The very real human cost of cuts to Norfolk disabled people’s care
- Credit: Keith Morris, courtesy of www.networknorfolk.co.uk
A formal complaint has been issued against Norfolk County Council amid claims they have been unfairly cutting the money received by disabled people as part of their personal budgets (PB). Today, more people come forward to speak to David Powles about the impact this has had on their lives.
Eddie Pleban, from Colman Road, Norwich, is in a wheelchair after a stroke in 2011. He has seen his PB fall from £6,000 in 2011 to £2,144 now.
'Having this money aided my recovery and independence and made a huge difference to my physical, emotional and psychological well-being, and I continued to make good progress.
'In March 2013 I requested respite for two days, four times a year – contingency in case my wife could not care for me, finance for a personal assistant to take me swimming weekly and transport me on longer journeys, and gym membership to aid my recovery.
'I had already made the decision not to apply for certain items from the application in March 2012 as I felt it unfair to make unreasonable request of a local authority where I knew budgets were under stress.
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'I was granted a budget of around £4,000. I have never wanted to claim more than I felt was necessary for my recovery and wellbeing.
'But, as a consequence I have been denied opportunities which would have aided my recovery and rebuilt my self-esteem and worth, as well as allowing me to be more independent and feel less of a burden on family and society in general.
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'I received a cheque from NCC for £2144.98.'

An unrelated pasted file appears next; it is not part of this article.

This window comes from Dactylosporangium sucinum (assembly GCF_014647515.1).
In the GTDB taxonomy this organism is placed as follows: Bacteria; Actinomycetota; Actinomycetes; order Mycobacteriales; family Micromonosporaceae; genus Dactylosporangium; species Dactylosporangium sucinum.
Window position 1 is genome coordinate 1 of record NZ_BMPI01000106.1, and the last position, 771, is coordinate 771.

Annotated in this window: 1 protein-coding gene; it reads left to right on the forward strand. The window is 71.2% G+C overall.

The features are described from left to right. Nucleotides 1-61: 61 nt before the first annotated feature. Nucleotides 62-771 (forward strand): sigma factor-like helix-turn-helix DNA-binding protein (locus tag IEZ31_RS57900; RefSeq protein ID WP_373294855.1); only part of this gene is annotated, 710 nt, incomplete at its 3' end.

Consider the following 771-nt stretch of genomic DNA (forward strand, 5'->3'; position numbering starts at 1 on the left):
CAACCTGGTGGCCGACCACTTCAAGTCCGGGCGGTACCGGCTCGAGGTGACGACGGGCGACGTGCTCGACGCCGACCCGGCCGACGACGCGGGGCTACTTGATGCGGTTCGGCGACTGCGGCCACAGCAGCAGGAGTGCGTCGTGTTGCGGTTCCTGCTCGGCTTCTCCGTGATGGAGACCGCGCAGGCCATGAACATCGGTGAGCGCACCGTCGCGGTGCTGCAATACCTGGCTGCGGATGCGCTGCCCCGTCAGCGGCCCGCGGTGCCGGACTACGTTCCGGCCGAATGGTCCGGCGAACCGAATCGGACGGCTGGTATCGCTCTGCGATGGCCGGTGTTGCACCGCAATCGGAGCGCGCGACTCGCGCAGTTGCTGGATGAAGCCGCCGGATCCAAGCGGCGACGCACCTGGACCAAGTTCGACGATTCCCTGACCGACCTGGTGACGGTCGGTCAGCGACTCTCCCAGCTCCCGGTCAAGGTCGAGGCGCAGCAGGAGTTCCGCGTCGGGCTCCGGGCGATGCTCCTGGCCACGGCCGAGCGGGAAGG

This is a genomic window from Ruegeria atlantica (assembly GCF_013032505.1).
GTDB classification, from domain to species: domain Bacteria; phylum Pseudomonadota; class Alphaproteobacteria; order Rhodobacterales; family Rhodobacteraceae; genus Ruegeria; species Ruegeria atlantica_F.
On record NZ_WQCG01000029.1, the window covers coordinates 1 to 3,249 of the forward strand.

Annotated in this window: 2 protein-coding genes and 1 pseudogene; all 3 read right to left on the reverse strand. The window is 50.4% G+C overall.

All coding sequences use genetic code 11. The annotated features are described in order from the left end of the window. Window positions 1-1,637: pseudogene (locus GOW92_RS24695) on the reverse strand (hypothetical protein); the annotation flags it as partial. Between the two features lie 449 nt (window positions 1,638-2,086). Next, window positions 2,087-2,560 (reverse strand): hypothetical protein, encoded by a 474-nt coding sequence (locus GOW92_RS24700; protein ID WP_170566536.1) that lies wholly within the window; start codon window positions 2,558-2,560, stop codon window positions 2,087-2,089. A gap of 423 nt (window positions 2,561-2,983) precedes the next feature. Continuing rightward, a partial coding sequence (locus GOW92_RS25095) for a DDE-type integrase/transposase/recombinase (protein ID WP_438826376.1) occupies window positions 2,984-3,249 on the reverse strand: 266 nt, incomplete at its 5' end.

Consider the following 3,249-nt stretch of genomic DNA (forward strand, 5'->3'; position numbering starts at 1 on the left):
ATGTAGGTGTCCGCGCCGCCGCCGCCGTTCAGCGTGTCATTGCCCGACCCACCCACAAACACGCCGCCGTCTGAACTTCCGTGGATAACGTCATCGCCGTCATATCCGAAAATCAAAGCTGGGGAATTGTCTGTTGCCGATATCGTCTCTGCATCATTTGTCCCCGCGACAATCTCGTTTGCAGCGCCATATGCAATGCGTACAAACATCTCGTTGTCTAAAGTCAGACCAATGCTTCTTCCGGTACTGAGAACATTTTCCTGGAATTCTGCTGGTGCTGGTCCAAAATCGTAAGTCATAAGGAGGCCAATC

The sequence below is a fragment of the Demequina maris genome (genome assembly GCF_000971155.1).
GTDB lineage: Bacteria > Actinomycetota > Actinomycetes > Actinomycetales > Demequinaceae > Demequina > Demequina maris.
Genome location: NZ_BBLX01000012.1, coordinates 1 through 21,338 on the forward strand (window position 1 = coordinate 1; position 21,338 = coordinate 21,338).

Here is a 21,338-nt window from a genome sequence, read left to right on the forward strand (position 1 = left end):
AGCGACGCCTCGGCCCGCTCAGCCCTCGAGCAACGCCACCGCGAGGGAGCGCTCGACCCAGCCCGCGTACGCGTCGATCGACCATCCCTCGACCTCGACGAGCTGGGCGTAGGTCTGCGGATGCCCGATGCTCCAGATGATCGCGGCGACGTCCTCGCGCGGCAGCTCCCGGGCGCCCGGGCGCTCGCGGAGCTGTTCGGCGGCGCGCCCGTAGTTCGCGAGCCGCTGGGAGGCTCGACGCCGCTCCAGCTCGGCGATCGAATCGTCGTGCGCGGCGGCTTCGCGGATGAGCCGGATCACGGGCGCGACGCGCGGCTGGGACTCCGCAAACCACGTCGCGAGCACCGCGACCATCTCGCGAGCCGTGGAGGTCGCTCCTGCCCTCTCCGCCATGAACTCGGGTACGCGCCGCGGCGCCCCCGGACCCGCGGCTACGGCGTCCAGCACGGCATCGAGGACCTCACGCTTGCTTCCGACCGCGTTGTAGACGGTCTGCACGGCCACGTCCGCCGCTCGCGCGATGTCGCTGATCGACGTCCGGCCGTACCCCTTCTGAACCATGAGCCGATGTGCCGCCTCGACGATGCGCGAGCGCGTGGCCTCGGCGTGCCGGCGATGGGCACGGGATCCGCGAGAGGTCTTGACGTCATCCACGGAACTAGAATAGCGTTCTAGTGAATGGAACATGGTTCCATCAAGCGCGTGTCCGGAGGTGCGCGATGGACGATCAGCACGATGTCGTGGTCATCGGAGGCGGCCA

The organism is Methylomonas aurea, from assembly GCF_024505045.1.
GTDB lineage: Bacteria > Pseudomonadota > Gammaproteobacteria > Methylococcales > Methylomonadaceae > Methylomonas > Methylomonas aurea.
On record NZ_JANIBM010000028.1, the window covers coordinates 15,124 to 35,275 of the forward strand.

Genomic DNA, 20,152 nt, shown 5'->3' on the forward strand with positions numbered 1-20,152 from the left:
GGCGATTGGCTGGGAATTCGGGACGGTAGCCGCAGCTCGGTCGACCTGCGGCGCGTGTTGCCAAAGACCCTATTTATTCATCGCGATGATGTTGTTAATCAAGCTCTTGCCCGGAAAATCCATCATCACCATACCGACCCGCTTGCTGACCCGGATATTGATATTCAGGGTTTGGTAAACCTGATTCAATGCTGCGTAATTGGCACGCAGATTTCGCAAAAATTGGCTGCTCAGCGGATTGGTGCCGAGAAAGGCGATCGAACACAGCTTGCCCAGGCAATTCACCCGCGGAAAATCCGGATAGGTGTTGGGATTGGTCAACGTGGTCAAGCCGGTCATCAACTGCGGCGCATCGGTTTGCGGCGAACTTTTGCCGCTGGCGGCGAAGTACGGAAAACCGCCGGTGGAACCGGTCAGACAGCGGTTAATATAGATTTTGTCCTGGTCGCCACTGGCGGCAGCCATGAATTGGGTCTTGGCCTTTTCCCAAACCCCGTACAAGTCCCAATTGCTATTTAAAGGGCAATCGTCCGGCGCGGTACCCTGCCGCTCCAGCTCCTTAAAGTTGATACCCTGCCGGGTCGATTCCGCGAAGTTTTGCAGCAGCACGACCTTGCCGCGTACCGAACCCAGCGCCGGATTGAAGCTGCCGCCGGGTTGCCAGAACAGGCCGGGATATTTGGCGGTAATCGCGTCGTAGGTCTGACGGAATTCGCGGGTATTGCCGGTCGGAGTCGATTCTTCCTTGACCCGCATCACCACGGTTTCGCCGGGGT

His wife and main carer, Jeannie said: 'The whole experience was devastating.
'From the moment it happened, the family and I have had to advocate, argue and fight for every service, appliance and benefit. At a time when we all should have been concentrating on supporting Eddie and dealing with our own feelings of shock and grief, we have had to constantly deal with a system that seems inadequate and incompetent.
'Dealing with my feelings has not caused me the distress, frustration and utter fatigue that dealing with agencies continues to do.'
Tracey Matthewson, 39, from Norwich, had funds to employ a personal assistant to support with personal care and supported activities as she has dystonia, essential tremor and fybromyalgia.
Before Christmas she was told she no longer met the criteria for future funding. She said a social worker who she had not met before had paid her a visit and asked various questions.
She said some had been hard to answer because her condition changed day-to-day.
'My partner is 10 years older than me and has arthritis in both hips.
'He is responsible for school runs and my care most days and nights, apart from the break with home help,' she said.
'I also found great benefits from swim and massage and my helper would take me out either to activities, from mind body soul fairs and hospital appointments that clashed with school runs, to a theatre show – my only outings really.
'I got a phone call informing me I had lost every bit of budget – at no point because of not suiting the needs, just the word cuts again.
'I begged, explaining I don't wish my family to do my personal care. She told me to ask friends, neighbours or Facebook for help.
'My children are seven, 13 and my eldest is 19 and in a full-time apprenticeship, hardly fair they should have to do my personal care.
'I have been killing myself trying to do housework and get upstairs where my helper would.
'I have a toilet side rail and shower chair, that's it.
'You can imagine the strain on one person doing everything for me and supervising me eating all day every day. Now none of us have a life.
'I've only been out to the doctors and hospital since.
'I've lost the one therapy that helped my dystonia, the massage. I've lost everything.
'I'm a burden on my poor family. I now stay in PJs and just mope about. I feel so down and in pain.
'My illnesses will not go or improve and I've lost my choice to control my life and have a teeny bit of independence.